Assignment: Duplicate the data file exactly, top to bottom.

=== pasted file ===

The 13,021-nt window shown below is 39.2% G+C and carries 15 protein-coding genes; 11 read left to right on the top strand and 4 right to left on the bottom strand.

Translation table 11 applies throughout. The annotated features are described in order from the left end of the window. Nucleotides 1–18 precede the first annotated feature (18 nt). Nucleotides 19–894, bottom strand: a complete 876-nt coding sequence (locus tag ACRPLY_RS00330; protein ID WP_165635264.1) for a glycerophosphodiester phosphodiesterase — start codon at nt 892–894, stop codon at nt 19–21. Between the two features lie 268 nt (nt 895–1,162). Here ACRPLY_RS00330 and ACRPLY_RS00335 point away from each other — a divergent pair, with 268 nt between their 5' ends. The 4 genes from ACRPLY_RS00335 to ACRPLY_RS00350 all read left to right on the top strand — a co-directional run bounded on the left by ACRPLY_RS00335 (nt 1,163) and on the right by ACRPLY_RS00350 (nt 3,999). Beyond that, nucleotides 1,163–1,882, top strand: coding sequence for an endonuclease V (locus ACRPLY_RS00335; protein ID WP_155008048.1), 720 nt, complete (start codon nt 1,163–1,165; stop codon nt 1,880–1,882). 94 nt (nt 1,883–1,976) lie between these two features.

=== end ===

The 13,021-nt window shown below is 39.2% G+C and carries 15 protein-coding genes; 11 read left to right on the top strand and 4 right to left on the bottom strand.

Translation table 11 applies throughout. The annotated features are described in order from the left end of the window. Nucleotides 1–18 precede the first annotated feature (18 nt). Nucleotides 19–894, bottom strand: a complete 876-nt coding sequence (locus tag ACRPLY_RS00330; protein ID WP_165635264.1) for a glycerophosphodiester phosphodiesterase — start codon at nt 892–894, stop codon at nt 19–21. Between the two features lie 268 nt (nt 895–1,162). Here ACRPLY_RS00330 and ACRPLY_RS00335 point away from each other — a divergent pair, with 268 nt between their 5' ends. The 4 genes from ACRPLY_RS00335 to ACRPLY_RS00350 all read left to right on the top strand — a co-directional run bounded on the left by ACRPLY_RS00335 (nt 1,163) and on the right by ACRPLY_RS00350 (nt 3,999). Beyond that, nucleotides 1,163–1,882, top strand: coding sequence for an endonuclease V (locus ACRPLY_RS00335; protein ID WP_155008048.1), 720 nt, complete (start codon nt 1,163–1,165; stop codon nt 1,880–1,882). 94 nt (nt 1,883–1,976) lie between these two features.